While Thailand recently became the first in Southeast Asia to legalize medical marijuana, its neighbor Malaysia is still mulling.
Now Jeram assemblyman Mohd Shaid Rosli is trying his best to make his fellow politicians realize the money making capabilities of the herb.
Despite laughter, the lawmaker has proposed that parts of the Kuala Selangor constituency be turned into an agricultural hub to cultivate and research the marijuana plant for medical purposes.
Marijuana can be a booming business should governments decriminalize the plant.
“Let me give you an example. You can get RM3,000 an acre per year for palm oil. Ganja brings in RM9 million a year… one acre with three harvests can get you RM9 million a year.
“If Selangor can produce (ganja) across more than 100 acres, we will be the world’s biggest (ganja) producer. This can put Selangor on the world map and make us famous,” Mohd Shaid says.
Despite a strict drug law, Malaysia’s Dangerous Drugs Act 1952 however allows government agencies and departments to plant marijuana for medical purposes.
Currently, there’s a local company that has planted the herb for medical research and export purposes by collaborating with the National Poison Centre Director, Professor Mohamed Isa Abd Majid.
Marijuana has been used as alternative medicine by some to treat chronic illnesses.
The Parti Pribumi Bersatu Malaysia lawmaker adds that since Malaysia’s Health Minister Dzulkefly Ahmad is the member of parliament for the Kuala Selangor constituency, the opportunity is for the taking.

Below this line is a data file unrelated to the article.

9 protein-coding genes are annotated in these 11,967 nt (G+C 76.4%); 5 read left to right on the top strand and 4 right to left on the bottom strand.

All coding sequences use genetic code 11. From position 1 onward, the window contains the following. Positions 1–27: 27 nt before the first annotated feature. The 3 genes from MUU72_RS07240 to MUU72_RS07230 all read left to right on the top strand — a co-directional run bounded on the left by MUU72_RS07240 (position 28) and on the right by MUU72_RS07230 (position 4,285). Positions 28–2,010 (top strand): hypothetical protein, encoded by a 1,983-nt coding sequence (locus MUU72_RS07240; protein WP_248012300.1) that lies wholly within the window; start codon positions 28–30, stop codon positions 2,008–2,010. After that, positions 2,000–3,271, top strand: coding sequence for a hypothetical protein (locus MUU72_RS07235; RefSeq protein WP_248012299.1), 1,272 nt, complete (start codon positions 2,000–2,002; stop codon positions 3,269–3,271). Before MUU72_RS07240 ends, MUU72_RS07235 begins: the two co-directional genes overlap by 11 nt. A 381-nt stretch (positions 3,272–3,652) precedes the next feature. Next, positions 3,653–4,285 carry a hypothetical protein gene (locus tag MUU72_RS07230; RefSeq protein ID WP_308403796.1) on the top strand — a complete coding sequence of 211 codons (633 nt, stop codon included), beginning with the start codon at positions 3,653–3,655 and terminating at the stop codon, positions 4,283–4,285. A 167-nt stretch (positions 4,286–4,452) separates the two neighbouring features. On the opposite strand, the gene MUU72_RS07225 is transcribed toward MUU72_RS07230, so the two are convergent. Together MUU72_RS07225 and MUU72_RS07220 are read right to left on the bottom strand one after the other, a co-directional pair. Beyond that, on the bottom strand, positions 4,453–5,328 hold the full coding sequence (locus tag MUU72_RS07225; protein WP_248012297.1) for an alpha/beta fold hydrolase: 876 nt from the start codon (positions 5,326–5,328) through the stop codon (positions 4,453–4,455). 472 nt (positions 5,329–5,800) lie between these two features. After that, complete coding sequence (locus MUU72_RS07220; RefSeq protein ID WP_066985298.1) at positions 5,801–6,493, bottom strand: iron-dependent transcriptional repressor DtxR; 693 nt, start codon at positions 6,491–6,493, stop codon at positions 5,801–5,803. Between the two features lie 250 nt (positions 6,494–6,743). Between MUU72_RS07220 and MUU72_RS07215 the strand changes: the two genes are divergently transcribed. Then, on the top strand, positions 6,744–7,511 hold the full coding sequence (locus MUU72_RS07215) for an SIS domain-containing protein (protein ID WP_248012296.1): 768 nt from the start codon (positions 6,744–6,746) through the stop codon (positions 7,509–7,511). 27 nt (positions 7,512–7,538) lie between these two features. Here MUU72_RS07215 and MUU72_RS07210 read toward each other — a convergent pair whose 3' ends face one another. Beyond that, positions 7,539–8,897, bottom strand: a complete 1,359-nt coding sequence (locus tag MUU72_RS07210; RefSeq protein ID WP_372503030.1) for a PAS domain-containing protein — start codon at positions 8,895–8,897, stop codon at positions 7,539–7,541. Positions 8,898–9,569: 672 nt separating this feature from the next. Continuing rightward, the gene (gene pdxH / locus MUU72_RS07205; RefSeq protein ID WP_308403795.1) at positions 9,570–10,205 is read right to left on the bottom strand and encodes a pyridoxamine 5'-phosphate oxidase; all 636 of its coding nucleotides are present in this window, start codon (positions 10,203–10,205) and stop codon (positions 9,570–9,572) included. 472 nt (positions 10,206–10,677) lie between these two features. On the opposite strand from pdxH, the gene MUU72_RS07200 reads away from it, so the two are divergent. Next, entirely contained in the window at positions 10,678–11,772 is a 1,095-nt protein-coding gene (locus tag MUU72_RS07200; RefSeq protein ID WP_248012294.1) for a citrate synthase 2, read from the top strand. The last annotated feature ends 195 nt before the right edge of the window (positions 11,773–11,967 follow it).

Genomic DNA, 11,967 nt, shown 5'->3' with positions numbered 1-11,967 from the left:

Yet, there were some who were against the proposal. Ijok assemblyman Dr Idris Ahmad is one of them who warned the lawmakers that regulating the herb would be a challenge.
“Historically, ganja was used as a medicine but it has been abused, just like opium and morphine. These are dangerous drugs that must be controlled. Even simple medication classified by the Health Ministry is difficult to control.
“I’m a doctor, I know this problem regarding controlled medicine. We need better enforcement,” Dr Idris explains.
Muhammad Lukman was sentenced to death in August last year for selling cannabis oil to cancer stricken patients.
Recently, talks to make medical marijuana legal have been discussed in the open – a positive sign nonetheless despite the conservative stance by many against the herb.
In fact, the plant was one of the catalyst which led Malaysia to abolish its death penalty five months ago following uproar over the death sentence of a man found guilty for selling cannabis oil for medical purpose.
Muhammad Lukman was distributing medical marijuana to several cancer stricken patients. His death sentence was eventually dropped following a review.
Yet, the question still remains: Should the plant be legalized for medical purposes?